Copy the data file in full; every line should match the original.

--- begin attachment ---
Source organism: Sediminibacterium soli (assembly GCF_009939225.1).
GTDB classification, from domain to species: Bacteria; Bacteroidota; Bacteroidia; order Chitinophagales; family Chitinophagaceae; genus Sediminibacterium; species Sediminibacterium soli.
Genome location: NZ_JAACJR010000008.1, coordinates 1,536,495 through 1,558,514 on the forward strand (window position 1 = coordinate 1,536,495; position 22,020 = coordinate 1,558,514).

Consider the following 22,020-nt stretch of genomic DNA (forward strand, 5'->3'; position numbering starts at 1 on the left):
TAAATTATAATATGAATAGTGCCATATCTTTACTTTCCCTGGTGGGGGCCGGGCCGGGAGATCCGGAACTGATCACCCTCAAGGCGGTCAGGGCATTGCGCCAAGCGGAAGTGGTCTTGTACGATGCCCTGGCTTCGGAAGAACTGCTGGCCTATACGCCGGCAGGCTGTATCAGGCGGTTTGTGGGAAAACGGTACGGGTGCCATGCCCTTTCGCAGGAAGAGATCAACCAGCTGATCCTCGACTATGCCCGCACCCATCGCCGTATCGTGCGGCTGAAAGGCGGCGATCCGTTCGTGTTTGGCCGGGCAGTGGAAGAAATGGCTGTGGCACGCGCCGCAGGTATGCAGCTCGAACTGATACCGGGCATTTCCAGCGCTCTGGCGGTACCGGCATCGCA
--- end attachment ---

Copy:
Source organism: Sediminibacterium soli (assembly GCF_009939225.1).
GTDB classification, from domain to species: Bacteria; Bacteroidota; Bacteroidia; order Chitinophagales; family Chitinophagaceae; genus Sediminibacterium; species Sediminibacterium soli.
Genome location: NZ_JAACJR010000008.1, coordinates 1,536,495 through 1,558,514 on the forward strand (window position 1 = coordinate 1,536,495; position 22,020 = coordinate 1,558,514).

Consider the following 22,020-nt stretch of genomic DNA (forward strand, 5'->3'; position numbering starts at 1 on the left):
TAAATTATAATATGAATAGTGCCATATCTTTACTTTCCCTGGTGGGGGCCGGGCCGGGAGATCCGGAACTGATCACCCTCAAGGCGGTCAGGGCATTGCGCCAAGCGGAAGTGGTCTTGTACGATGCCCTGGCTTCGGAAGAACTGCTGGCCTATACGCCGGCAGGCTGTATCAGGCGGTTTGTGGGAAAACGGTACGGGTGCCATGCCCTTTCGCAGGAAGAGATCAACCAGCTGATCCTCGACTATGCCCGCACCCATCGCCGTATCGTGCGGCTGAAAGGCGGCGATCCGTTCGTGTTTGGCCGGGCAGTGGAAGAAATGGCTGTGGCACGCGCCGCAGGTATGCAGCTCGAACTGATACCGGGCATTTCCAGCGCTCTGGCGGTACCGGCATCGCA